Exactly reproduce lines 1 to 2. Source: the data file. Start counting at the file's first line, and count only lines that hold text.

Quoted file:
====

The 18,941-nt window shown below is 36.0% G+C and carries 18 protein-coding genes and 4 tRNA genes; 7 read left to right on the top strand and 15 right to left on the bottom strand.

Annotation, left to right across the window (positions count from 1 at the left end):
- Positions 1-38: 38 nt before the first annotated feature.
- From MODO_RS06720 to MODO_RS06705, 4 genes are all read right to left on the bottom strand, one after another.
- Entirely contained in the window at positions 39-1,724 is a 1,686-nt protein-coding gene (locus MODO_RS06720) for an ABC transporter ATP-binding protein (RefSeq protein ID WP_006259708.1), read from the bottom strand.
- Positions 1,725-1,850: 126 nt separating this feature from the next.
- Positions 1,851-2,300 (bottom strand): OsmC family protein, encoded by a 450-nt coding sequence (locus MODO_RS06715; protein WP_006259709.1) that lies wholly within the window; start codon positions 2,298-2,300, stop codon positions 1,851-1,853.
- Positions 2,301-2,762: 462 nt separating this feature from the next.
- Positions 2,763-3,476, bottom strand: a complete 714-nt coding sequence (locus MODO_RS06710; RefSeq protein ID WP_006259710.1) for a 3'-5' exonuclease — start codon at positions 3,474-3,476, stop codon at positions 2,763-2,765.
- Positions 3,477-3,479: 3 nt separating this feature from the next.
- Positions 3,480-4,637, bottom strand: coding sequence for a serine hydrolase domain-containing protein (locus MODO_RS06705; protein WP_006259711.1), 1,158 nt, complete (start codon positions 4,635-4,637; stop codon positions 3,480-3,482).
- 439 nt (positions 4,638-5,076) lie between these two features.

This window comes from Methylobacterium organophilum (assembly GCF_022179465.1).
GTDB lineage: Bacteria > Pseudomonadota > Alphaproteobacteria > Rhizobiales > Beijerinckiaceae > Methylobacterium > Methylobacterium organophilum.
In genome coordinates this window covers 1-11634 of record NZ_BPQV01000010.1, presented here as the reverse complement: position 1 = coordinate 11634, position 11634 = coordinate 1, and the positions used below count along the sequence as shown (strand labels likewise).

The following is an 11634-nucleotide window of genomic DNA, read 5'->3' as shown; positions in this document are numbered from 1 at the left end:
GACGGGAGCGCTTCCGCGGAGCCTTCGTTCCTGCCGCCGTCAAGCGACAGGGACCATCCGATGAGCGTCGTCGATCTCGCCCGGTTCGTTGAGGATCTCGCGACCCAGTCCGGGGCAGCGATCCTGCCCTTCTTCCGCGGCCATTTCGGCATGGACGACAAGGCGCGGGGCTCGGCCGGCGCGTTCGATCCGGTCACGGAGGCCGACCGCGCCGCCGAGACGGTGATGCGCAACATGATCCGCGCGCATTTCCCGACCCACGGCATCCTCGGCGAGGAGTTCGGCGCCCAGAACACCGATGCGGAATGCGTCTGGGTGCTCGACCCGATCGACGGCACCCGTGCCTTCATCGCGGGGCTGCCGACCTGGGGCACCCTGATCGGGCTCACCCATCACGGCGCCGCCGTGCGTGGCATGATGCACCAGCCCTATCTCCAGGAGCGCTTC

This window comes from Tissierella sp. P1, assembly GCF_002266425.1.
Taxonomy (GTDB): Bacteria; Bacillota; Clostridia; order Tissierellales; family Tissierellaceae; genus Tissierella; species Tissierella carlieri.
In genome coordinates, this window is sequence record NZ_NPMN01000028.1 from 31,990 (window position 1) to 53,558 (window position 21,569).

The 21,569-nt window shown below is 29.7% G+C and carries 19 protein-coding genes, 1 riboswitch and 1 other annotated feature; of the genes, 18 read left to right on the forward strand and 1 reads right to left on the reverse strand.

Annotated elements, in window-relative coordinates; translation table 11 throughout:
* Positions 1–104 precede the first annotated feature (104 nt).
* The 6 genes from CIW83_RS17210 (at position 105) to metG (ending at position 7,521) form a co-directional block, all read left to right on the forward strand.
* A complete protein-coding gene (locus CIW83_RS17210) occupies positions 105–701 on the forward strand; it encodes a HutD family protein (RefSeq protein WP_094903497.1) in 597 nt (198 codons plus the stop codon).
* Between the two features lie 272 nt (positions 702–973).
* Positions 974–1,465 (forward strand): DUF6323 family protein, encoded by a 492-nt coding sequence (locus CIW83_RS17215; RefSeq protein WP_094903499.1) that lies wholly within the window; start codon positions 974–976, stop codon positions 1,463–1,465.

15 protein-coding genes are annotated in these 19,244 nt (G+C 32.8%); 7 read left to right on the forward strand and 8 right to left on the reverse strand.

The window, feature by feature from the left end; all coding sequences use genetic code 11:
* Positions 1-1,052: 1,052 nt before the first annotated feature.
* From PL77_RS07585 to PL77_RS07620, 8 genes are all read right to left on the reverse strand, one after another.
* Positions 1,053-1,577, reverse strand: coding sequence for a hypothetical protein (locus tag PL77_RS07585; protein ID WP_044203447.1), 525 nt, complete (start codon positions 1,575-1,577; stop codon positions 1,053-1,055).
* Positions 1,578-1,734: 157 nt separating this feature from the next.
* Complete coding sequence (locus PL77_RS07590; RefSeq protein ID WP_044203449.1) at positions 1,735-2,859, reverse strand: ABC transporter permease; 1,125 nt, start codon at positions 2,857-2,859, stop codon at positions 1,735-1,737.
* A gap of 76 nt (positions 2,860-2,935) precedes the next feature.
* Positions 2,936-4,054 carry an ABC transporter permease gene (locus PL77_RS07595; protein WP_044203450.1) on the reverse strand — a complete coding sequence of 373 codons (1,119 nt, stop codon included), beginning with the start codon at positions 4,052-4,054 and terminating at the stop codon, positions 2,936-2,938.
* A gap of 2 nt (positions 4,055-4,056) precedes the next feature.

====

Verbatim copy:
The 18,941-nt window shown below is 36.0% G+C and carries 18 protein-coding genes and 4 tRNA genes; 7 read left to right on the top strand and 15 right to left on the bottom strand.

Annotation, left to right across the window (positions count from 1 at the left end):